I actually just found a leftover '03 T800 on the evil Ebay. She liked it when she tried it but that just a mile. She is worried about "stiffness of the al". She has some issues with bone spurs in her neck and doesn't wnat to chance it. Have you seen the new wheelset they seem to have dropped down a notch when I looked at the other day.

    I am encouraging her to try them all. She might go the Trek 520 if it had better (lower) gearing and din't have thumb shifters.

    Oh the quote is $1700 from the shop, that doesn't sound too bad.
    I can understand her issues with the stiffness. The Cannondale is a stiff ride, especially without a load. I'm big and with a load, the bike and I push 300 lb. We need that stiffness but she might not.

    If I understand what you posted, you already have the T800 (mine is an 03 also) right? If you do, buy the LHT and work something out with the shop to swap parts. Or do it yourselves. It's not that hard really and you learn a lot about your bike while you are doing it.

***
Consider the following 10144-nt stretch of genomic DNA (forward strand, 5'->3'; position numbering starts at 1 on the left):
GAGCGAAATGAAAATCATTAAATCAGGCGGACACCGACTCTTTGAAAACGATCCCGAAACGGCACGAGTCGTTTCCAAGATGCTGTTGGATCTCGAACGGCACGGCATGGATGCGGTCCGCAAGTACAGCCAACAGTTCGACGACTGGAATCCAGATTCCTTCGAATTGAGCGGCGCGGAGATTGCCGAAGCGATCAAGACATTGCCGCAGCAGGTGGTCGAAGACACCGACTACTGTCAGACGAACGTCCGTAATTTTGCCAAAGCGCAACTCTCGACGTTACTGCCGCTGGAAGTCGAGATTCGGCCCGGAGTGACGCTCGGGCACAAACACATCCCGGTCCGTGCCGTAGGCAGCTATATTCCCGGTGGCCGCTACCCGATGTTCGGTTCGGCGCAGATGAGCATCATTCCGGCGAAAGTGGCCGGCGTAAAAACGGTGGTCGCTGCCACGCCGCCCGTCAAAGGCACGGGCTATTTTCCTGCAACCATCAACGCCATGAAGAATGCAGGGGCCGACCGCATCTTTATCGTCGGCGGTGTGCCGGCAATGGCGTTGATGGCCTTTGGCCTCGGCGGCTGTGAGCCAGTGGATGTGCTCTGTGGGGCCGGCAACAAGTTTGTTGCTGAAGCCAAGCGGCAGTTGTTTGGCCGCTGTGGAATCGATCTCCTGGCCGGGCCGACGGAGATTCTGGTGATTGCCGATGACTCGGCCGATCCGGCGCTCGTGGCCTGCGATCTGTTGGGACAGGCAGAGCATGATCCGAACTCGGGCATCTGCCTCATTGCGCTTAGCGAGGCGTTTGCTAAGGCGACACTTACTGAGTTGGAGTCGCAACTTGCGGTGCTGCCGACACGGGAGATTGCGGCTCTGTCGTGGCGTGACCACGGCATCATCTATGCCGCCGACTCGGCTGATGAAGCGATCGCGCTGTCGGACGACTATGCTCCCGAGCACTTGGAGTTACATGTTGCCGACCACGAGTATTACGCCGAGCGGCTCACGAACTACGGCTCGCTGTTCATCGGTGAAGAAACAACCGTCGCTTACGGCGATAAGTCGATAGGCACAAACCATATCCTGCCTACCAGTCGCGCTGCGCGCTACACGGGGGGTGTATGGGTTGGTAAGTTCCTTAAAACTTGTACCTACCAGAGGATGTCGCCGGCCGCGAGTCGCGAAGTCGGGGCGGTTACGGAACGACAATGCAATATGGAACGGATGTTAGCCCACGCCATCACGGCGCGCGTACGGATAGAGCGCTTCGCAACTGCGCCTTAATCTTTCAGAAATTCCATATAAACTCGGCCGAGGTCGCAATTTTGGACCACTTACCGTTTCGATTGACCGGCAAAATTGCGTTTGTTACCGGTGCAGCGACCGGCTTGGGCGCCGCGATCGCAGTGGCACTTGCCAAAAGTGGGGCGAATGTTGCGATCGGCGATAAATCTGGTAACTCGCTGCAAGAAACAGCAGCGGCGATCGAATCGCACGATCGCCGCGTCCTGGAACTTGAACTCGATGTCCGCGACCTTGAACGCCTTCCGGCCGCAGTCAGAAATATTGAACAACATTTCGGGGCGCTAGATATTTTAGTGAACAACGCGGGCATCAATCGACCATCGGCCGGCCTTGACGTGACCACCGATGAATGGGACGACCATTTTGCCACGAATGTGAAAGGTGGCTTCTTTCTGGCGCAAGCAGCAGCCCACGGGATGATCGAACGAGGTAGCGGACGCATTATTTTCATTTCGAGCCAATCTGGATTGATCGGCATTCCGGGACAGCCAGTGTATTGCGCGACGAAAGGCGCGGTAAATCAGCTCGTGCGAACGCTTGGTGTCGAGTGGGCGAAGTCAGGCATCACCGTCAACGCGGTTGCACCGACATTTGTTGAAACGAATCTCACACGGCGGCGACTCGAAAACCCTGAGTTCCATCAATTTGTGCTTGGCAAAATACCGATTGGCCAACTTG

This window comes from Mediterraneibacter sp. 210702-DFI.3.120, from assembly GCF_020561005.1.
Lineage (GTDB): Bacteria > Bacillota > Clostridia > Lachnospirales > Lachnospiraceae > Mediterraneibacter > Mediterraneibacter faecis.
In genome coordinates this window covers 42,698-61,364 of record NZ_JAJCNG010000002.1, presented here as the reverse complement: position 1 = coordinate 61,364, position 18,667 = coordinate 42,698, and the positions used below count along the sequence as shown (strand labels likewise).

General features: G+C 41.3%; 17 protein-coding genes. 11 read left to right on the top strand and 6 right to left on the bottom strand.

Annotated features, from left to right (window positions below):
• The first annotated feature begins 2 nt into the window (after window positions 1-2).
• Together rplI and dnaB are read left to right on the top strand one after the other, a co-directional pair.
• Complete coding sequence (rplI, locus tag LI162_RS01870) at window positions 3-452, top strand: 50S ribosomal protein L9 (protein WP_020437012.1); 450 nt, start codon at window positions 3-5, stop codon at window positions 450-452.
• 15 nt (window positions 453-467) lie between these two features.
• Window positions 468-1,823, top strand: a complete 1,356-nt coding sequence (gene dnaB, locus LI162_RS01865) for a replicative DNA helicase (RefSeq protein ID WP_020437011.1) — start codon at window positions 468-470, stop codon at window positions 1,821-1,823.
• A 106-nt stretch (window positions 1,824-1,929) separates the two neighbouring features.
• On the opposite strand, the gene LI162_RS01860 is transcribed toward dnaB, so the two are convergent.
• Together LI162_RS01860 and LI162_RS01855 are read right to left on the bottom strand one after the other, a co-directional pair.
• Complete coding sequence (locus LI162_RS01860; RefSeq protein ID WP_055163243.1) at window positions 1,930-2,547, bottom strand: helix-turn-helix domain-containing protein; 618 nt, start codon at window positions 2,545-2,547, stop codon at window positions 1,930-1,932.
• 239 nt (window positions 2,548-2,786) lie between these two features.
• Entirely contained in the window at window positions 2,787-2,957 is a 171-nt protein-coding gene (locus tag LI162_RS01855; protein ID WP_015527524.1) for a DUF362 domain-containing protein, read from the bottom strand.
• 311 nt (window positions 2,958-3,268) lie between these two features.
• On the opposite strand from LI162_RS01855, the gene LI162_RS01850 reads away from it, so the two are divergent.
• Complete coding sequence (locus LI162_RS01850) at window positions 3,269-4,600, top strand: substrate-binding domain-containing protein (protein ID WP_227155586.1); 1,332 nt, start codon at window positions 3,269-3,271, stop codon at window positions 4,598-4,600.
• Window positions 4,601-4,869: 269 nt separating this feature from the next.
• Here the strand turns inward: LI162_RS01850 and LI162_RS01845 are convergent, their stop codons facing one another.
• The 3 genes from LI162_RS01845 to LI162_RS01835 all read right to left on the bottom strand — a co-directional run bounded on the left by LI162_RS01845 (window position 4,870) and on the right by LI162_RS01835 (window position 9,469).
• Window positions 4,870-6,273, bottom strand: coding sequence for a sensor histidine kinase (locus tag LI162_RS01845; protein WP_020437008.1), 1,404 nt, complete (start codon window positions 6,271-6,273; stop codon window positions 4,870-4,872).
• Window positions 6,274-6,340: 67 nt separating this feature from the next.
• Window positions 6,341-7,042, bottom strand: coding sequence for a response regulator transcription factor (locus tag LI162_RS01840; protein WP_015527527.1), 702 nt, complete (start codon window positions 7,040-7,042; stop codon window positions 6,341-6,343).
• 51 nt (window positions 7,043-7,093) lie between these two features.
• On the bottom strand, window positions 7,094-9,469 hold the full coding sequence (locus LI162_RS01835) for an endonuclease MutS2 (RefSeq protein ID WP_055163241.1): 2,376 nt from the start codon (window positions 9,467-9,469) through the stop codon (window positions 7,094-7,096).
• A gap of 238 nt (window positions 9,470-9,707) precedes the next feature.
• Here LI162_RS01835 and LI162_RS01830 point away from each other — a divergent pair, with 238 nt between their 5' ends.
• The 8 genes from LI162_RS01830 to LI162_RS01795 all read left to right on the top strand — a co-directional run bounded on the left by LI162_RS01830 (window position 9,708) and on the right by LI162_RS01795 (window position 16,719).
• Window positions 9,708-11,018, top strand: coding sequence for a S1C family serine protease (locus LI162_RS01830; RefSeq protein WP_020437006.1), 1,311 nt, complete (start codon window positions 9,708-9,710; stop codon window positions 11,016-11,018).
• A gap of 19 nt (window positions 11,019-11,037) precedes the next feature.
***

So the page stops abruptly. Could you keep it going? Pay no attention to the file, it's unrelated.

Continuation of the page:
Then sell the frame on E-bay.
    Stuart Black
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  12. #12
    LHT Commuter wsexson's Avatar
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    I spent around $800 on my LHT. I built it up myself and used a seatpost, wheels, and racks that I already had. I have no idea how much it would have been using all new parts and paying a shop to build it, but my best guess would be about twice as much.

  13. #13
    totally louche Bekologist's Avatar
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    Local shops around Seattle will sell a LX gruppo Long Haul Trucker with machine laced wheels for 1,400 bucks or so. I can name 4 shops I went into this winter that had Long Haul Truckers built up as floor models.

    A little shop i frequent charged me only $100 to assemble my LHT. I have a tendency to crossthread (caveman in shop class) so first time build ups are worth it to me. I think most shops are flat rate build ups, seems like its 150 bucks if i'm remembering correctly all the rate boards i've seen lately.